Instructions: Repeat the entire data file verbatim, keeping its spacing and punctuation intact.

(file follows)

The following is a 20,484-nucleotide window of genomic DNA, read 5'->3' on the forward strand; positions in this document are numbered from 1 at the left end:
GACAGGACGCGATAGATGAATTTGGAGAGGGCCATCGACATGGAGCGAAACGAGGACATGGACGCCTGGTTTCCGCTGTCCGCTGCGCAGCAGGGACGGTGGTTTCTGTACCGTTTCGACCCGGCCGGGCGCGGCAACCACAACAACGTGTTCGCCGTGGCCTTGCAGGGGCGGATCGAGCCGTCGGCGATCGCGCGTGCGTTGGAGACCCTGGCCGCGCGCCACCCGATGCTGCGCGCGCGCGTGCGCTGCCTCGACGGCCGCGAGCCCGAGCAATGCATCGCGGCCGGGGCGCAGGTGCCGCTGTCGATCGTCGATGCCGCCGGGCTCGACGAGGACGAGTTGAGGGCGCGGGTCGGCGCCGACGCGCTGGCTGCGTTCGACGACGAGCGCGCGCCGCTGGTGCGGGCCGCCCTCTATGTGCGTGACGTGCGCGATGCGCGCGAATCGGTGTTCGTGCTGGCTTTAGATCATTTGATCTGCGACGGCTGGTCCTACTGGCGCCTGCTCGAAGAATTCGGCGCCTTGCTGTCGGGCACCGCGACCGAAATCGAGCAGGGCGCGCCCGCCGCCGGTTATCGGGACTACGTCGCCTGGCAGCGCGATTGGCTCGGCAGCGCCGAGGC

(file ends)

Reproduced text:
The following is a 20,484-nucleotide window of genomic DNA, read 5'->3' on the forward strand; positions in this document are numbered from 1 at the left end:
GACAGGACGCGATAGATGAATTTGGAGAGGGCCATCGACATGGAGCGAAACGAGGACATGGACGCCTGGTTTCCGCTGTCCGCTGCGCAGCAGGGACGGTGGTTTCTGTACCGTTTCGACCCGGCCGGGCGCGGCAACCACAACAACGTGTTCGCCGTGGCCTTGCAGGGGCGGATCGAGCCGTCGGCGATCGCGCGTGCGTTGGAGACCCTGGCCGCGCGCCACCCGATGCTGCGCGCGCGCGTGCGCTGCCTCGACGGCCGCGAGCCCGAGCAATGCATCGCGGCCGGGGCGCAGGTGCCGCTGTCGATCGTCGATGCCGCCGGGCTCGACGAGGACGAGTTGAGGGCGCGGGTCGGCGCCGACGCGCTGGCTGCGTTCGACGACGAGCGCGCGCCGCTGGTGCGGGCCGCCCTCTATGTGCGTGACGTGCGCGATGCGCGCGAATCGGTGTTCGTGCTGGCTTTAGATCATTTGATCTGCGACGGCTGGTCCTACTGGCGCCTGCTCGAAGAATTCGGCGCCTTGCTGTCGGGCACCGCGACCGAAATCGAGCAGGGCGCGCCCGCCGCCGGTTATCGGGACTACGTCGCCTGGCAGCGCGATTGGCTCGGCAGCGCCGAGGC